News Analysis

Why the Centre has assumed a lower dividend from the RBI in the next fiscal

Radhika Merwin | Updated on February 05, 2018

Interest outgo on reverse repo operations and possible transfer to contingency fund could be the reason

While lower dividend payout by the RBI had led to a shortfall in its non-tax revenues for 2017-18, it appears that the Centre is once again bracing itself for RBI’s tightfistedness in the next fiscal. For 2018-19, proceeds from dividends from RBI, nationalised banks and financial institutions has been pegged at Rs 54,817 crore, only 6 per cent higher than that in the previous year.

The Centre had raked in Rs 51,623 crore in 2017-18, far lower than the budgeted Rs 74,901 crore, due mainly to a shortfall of nearly Rs 35,000 crore by way of dividend from RBI. The RBI’s surplus transfer to the Centre was impacted by lower income, higher expenses and a transfer of Rs 13,140 crore to its contingency fund. (RBI’s accounts impact Centre’s fiscal with a one year lag due to cash accounting.)

What has led the Centre to keep its expectations modest for the coming fiscal too?

Continued reverse repo operations by the RBI to absorb excess liquidity and factoring in the possibility of transfer of some portion of surplus to the contingency fund, appear to be the two key reasons for the Centre’s muted forecast for 2018-19.

Surplus in the system

According to RBI’s 2016-17 accounts, on the expenditure front, the cost of printing notes, which had more than doubled from the previous year due to demonetisation, had cost the RBI dear. On the income side, the sharp fall of 23 per cent was due to interest outgo by the RBI on its LAF operations (liquidity adjustment facility).

Banks can borrow money for the short term from the RBI under the liquidity adjustment facility (LAF). Alternatively, banks can lend their excess funds to the RBI through reverse repo (absorption of liquidity). Net interest on LAF operations had slipped from a positive Rs 506 crore in 2015-16 to a negative of Rs 17,426 crore in 2016-17, due to interest outgo on reverse repo operations. This had impacted RBI’s income.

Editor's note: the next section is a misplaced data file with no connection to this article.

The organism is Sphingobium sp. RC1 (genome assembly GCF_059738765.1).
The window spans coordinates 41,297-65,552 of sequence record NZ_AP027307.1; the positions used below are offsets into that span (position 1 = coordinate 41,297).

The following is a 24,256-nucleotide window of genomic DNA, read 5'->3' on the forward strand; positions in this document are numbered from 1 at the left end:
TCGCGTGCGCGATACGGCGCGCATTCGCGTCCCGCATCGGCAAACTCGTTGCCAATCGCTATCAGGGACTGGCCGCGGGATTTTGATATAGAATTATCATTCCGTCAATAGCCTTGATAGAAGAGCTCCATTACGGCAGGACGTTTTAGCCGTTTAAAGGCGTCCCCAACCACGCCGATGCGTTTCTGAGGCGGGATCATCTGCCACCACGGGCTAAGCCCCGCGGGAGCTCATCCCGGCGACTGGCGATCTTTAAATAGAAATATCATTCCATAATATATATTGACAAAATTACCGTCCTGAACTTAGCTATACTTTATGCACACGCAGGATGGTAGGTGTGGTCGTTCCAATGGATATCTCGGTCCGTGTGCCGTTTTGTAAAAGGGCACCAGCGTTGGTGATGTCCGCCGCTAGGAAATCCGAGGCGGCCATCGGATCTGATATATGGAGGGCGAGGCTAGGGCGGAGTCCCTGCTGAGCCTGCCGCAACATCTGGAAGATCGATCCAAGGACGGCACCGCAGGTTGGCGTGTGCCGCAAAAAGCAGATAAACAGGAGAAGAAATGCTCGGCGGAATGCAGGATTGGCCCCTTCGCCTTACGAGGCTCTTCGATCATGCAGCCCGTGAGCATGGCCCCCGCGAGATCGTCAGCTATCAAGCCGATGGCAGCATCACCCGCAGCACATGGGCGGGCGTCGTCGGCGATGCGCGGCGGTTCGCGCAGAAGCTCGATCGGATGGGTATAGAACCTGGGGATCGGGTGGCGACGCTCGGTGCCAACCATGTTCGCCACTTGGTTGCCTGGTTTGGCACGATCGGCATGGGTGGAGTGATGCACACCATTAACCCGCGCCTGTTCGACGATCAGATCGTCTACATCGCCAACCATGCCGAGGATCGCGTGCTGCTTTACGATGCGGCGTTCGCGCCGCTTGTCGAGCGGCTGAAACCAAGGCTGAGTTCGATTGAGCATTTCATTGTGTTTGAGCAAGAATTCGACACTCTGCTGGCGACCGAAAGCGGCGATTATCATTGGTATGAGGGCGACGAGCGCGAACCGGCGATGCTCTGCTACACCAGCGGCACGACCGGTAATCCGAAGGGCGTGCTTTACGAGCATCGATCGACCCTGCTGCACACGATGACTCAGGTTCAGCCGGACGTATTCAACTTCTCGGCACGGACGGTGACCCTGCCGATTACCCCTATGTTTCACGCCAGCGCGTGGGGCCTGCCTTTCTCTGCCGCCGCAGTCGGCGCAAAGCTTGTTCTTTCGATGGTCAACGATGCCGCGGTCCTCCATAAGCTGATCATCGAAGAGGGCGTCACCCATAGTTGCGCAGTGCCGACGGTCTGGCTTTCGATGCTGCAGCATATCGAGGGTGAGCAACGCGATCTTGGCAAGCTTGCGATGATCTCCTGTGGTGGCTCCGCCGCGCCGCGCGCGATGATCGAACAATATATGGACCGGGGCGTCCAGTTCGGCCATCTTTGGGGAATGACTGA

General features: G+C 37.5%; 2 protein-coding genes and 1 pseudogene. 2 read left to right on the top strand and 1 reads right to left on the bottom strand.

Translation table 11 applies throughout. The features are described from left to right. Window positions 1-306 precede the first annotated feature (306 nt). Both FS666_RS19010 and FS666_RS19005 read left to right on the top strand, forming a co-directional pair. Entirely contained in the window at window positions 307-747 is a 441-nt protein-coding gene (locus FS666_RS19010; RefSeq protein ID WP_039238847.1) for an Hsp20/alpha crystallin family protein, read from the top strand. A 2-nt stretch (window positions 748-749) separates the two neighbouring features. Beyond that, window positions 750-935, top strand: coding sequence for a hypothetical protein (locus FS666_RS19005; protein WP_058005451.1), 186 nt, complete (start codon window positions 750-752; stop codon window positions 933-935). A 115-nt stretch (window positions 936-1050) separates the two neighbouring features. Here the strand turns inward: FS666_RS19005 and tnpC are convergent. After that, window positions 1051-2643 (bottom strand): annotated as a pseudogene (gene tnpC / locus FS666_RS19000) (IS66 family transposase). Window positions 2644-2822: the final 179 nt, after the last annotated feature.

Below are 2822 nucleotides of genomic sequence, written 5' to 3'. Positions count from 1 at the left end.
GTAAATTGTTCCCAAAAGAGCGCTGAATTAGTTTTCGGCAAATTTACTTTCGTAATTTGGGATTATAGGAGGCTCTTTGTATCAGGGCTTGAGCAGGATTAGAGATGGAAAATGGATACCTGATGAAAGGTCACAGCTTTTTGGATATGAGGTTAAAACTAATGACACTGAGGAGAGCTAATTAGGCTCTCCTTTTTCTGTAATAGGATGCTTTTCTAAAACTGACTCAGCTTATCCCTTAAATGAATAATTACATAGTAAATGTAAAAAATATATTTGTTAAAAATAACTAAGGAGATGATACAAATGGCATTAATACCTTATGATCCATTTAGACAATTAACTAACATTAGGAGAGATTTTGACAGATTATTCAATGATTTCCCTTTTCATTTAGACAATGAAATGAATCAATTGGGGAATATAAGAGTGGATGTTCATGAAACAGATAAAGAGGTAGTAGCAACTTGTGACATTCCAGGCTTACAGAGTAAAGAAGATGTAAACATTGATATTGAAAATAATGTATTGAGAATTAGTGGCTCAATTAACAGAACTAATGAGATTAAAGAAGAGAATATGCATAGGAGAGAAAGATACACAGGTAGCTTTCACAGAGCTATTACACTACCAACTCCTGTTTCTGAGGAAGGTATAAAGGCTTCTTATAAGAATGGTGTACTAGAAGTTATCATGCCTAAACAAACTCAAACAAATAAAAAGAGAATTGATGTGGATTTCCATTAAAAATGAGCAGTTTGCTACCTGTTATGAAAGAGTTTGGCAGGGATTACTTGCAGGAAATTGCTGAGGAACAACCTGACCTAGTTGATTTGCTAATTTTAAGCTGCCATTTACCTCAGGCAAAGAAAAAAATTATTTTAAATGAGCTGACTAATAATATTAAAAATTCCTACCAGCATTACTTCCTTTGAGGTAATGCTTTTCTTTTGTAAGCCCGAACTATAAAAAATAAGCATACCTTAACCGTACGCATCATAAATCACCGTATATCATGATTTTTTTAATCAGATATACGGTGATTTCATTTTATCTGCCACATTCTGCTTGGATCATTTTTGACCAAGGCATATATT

While the net average absorption of liquidity under LAF was the highest in the months ensuing demonetisation in November 2016, it was sizeable even after March 2017 until October 2017. Hence, the RBI’s income for 2017-18 is also likely to be impacted by the interest payout on reverse repo operations. Average net absorption by the RBI had spiked to Rs 4.4 lakh crore in March 2017.

Variable rate reverse repo auctions averaged Rs 3.8 lakh crore in April and was Rs 3.4 lakh crore in May 2017. Net average absorption of liquidity under the LAF stood at Rs 3 lakh crore in July, Rs 2.22 lakh crore in September and Rs 1.4 lakh crore in October. While the numbers have been trending lower, they are still sizeable to impact RBI’s net income on account of interest payout.

Re-building its kitty?

Aside from the dip in income, the RBI transferring Rs 13,000 crore of surplus to its contingency fund in 2016-17, had also impacted the dole-out to the Centre last year. Additions to this fund had ceased since 2013-14 and the entire surplus in the RBI’s coffers was being transferred to the Centre up until last year. The RBI had been contributing a chunk of its profit to the contingency fund up to 2012-13; between 2010-11 and 2012-13 the RBI had set aside 32-45 per cent of its gross income to this fund.

The debate on how much the RBI should transfer to its contingency reserves has once again taken centre-stage. Contingency reserve represents the amount set aside for meeting unexpected and unforeseen contingencies, including depreciation in the value of securities, risks arising out of monetary/ exchange rate policy operations, systemic risks, etc. In the past, two internal working groups V. Subrahmanyam Group in 1997 and Usha Thorat Group in 2004 had given their recommendations on how much contingency reserve is adequate. The former suggested internal reserves (Contingency Fund and Asset Development Fund) of 12 per cent of total assets, while the latter is about 18 per cent.

The RBI’s reserves were about 10-11 per cent of total assets between 2009-2011. It has been slipping since then and in 2015-16 and 2016-17 stood at a much lower 7.5 per cent of total assets. If the RBI chooses to rebuild its kitty and continues to transfer funds to its reserves, it could once again impact the dividend payout to the Centre.

Published on February 05, 2018

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